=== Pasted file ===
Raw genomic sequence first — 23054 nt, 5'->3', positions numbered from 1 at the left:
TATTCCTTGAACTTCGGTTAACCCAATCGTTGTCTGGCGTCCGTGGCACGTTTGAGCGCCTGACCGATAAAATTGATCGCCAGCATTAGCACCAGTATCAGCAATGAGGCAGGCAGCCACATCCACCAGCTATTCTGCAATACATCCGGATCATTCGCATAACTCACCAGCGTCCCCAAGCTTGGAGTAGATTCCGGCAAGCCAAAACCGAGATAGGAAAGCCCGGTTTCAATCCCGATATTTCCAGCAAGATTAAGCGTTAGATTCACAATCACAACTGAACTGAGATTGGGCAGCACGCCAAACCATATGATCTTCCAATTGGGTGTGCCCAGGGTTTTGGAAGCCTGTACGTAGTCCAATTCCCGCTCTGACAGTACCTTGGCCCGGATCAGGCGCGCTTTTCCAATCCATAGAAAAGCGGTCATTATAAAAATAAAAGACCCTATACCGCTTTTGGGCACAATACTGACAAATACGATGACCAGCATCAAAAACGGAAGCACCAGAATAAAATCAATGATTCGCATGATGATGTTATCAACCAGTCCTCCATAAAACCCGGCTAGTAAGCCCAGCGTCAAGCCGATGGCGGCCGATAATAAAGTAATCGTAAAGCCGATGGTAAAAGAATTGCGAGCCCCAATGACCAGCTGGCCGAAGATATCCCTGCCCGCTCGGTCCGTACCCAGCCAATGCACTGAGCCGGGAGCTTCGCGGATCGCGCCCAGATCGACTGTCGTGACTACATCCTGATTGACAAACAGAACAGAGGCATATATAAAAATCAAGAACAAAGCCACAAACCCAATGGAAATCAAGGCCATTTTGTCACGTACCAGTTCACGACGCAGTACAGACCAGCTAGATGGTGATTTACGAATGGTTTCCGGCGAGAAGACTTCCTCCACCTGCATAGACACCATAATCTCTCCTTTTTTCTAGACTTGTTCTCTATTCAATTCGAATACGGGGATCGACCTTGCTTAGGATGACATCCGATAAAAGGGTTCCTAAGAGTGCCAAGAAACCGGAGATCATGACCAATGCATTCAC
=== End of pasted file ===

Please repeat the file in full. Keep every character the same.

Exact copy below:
Raw genomic sequence first — 23054 nt, 5'->3', positions numbered from 1 at the left:
TATTCCTTGAACTTCGGTTAACCCAATCGTTGTCTGGCGTCCGTGGCACGTTTGAGCGCCTGACCGATAAAATTGATCGCCAGCATTAGCACCAGTATCAGCAATGAGGCAGGCAGCCACATCCACCAGCTATTCTGCAATACATCCGGATCATTCGCATAACTCACCAGCGTCCCCAAGCTTGGAGTAGATTCCGGCAAGCCAAAACCGAGATAGGAAAGCCCGGTTTCAATCCCGATATTTCCAGCAAGATTAAGCGTTAGATTCACAATCACAACTGAACTGAGATTGGGCAGCACGCCAAACCATATGATCTTCCAATTGGGTGTGCCCAGGGTTTTGGAAGCCTGTACGTAGTCCAATTCCCGCTCTGACAGTACCTTGGCCCGGATCAGGCGCGCTTTTCCAATCCATAGAAAAGCGGTCATTATAAAAATAAAAGACCCTATACCGCTTTTGGGCACAATACTGACAAATACGATGACCAGCATCAAAAACGGAAGCACCAGAATAAAATCAATGATTCGCATGATGATGTTATCAACCAGTCCTCCATAAAACCCGGCTAGTAAGCCCAGCGTCAAGCCGATGGCGGCCGATAATAAAGTAATCGTAAAGCCGATGGTAAAAGAATTGCGAGCCCCAATGACCAGCTGGCCGAAGATATCCCTGCCCGCTCGGTCCGTACCCAGCCAATGCACTGAGCCGGGAGCTTCGCGGATCGCGCCCAGATCGACTGTCGTGACTACATCCTGATTGACAAACAGAACAGAGGCATATATAAAAATCAAGAACAAAGCCACAAACCCAATGGAAATCAAGGCCATTTTGTCACGTACCAGTTCACGACGCAGTACAGACCAGCTAGATGGTGATTTACGAATGGTTTCCGGCGAGAAGACTTCCTCCACCTGCATAGACACCATAATCTCTCCTTTTTTCTAGACTTGTTCTCTATTCAATTCGAATACGGGGATCGACCTTGCTTAGGATGACATCCGATAAAAGGGTTCCTAAGAGTGCCAAGAAACCGGAGATCATGACCAATGCATTCAC